At the end of the film, Dasgupta cleverly weaves a voiceover by Naushad onto a visual showing the many awards and honours the musician won in his lifetime. In a soft voice laced with nostalgia, Naushad says, "A lot of people, many of them journalists, ask me to name three of my best songs. I often ask myself if I have a best song. My best song is still to come, I haven't composed it yet…"
Like Dasgupta promises, the melody continues…
Wednesday, June 4, 2008
H/l: Male, young, and prey to the roads
Intro: A recently published study shows clear pattern in road accidents in Maharashtra
Byline: Vrushali Lad
Mumbai: Even something as seemingly random as a road accident has a pattern. More worryingly, this pattern dictates that most road accidents in Maharashtra happen during the monsoon months and that most victims are in the age-group 21 to 29 years.
These findings emerge from a research conducted by four doctors at the Karad-based Krishna Institute of Medical Sciences University, and was recently published by the Indian Journal of Community Medicine. The study, titled 'Pattern of Road traffic injuries: A study of Western Maharashtra' comes up with some interesting points.
The study throws light on many aspects of road accidents, and can help hospitals and police plan first aid and surveillance on accident-prone roads better. Maharashtra has the highest number of registered vehicles and contributes 11.5 per cent of road accidents and 13 per cent of road accident deaths in the country.
An average of 200 accidents are reported daily resulting in 23 fatalities and 134 injured persons. As per the Central Institute for Road Transport, Maharashtra had 79,806 road accidents in 2007, resulting in 10,735 deaths.
"We studied over 400 road accident cases before tabulating the results. We found that the proportion of male victims was greater than female victims by a ratio of 4.6:1. Besides, most of the road accidents occurring in Maharashtra during the year happen during the monsoon months of June to September," said Dr Supriya Patil, one of the researchers.
This is to be noted particularly since the monsoon months are approaching. The study further states that a staggering 60 to 80 per cent casualties take place during the daylight hours, thus shattering the belief that night journeys by road are more dangerous. "There is a significant association between the type of vehicle and overcrowding," said Dr Patil, adding that the general tendency among travellers is to fill the vehicle up to twice or more of its seating capacity.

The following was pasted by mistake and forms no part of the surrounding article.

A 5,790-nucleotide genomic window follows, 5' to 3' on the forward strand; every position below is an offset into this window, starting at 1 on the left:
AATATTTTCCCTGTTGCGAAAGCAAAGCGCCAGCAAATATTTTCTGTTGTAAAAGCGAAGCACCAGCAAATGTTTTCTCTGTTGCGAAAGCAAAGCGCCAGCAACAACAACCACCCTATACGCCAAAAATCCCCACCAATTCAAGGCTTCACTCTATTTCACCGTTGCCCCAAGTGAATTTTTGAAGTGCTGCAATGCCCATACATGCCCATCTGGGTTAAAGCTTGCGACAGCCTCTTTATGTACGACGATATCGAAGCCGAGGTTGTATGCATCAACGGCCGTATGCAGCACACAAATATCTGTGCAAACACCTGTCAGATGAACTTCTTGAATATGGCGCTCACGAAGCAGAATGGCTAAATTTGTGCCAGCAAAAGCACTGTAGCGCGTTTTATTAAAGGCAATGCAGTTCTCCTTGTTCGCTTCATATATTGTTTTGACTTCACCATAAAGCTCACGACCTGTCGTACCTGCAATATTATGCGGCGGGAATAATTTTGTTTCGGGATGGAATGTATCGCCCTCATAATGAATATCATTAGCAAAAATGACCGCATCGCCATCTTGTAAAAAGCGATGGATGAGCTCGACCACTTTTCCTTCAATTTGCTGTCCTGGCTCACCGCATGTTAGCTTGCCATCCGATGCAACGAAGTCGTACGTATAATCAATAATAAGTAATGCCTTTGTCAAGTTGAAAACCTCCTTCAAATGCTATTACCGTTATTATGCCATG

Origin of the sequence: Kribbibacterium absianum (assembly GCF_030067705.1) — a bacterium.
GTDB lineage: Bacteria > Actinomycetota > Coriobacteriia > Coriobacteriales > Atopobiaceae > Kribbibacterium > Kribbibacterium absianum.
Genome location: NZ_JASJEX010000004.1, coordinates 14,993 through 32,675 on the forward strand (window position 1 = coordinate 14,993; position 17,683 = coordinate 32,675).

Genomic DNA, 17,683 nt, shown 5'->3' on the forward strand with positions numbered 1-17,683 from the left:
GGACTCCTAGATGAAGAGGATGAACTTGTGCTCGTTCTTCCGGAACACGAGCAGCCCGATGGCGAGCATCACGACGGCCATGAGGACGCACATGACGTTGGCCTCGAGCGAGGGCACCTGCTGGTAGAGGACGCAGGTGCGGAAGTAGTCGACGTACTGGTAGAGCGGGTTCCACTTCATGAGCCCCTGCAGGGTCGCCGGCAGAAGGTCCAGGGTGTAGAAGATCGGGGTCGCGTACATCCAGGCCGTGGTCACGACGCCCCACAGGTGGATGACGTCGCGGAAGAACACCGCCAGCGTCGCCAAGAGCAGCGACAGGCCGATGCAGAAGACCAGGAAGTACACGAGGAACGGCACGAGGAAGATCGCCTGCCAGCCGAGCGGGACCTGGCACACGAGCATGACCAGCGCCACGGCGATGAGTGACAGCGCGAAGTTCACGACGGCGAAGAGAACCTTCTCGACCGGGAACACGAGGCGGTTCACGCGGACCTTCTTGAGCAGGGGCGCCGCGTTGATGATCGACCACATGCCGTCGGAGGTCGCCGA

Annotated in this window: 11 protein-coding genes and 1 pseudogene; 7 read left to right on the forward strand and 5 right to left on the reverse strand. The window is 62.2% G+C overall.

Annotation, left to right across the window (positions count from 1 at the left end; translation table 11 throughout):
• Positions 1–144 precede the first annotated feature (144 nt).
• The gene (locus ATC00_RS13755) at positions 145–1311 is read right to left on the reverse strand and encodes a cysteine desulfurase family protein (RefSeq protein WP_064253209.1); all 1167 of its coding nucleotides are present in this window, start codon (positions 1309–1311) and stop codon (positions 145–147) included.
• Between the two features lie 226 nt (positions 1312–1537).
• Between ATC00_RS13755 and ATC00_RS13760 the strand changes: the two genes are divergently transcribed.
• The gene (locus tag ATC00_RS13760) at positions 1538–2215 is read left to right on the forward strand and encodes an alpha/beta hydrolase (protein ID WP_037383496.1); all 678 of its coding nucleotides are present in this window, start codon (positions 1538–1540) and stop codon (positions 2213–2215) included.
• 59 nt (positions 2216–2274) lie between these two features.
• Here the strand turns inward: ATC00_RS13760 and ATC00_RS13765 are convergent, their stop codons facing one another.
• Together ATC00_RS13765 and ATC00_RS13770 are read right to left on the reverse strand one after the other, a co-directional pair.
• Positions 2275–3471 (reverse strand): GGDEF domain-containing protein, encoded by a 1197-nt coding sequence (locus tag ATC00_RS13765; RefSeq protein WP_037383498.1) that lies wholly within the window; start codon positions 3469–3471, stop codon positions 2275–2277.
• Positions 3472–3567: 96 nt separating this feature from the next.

There is a pattern even to the injuries sustained – most of the deaths result due to head injuries, followed by huge blood loss due to injuries to extremeties and the head. "Motorised two wheelers involved in road accidents lead to the most head injuries," Dr Patil said.
Road accidents in numbers
79,806 in year 2007
10,735 deaths in 2007
25 per cent of deaths by injury are due to road accidents: WHO
200 average road accidents daily in Maharashtra
60 per cent of road accidents are caused by speeding
Tuesday, June 3, 2008
H/l: Senior citizens' tribe increases on internet
Intro: Study says senior citizens are fastest growing internet user group in 2007
byline: Vrushali Lad
Mumbai: If you thought your grandparents or your retired father would be the last person to access the internet, think again. A new research study published by the Internet And Mobile Association of India (IAMAI) says that senior citizens, especially those above 60 years of age, were the fastest growing internet user group in India in year 2007.
The study was conducted last year, when the government of India declared year 2007 as the Broadband Year in the country. The results were tabulated and recently released, and the findings are surprising. Of the senior citizens surveyed in nine metros and 15 Tier II cities in the country, IAMAI found that senior citizens are using the internet for a range of activities from e-mail to matrimony.
The percentages translate into sizeable numbers since, as per UN estimates, the senior citizen population in the country is expected to touch 7.5 per cent of the total projected population of 1,147,677,000 in 2008. Of these, about 25 per cent are already internet-savvy, says IAMAI.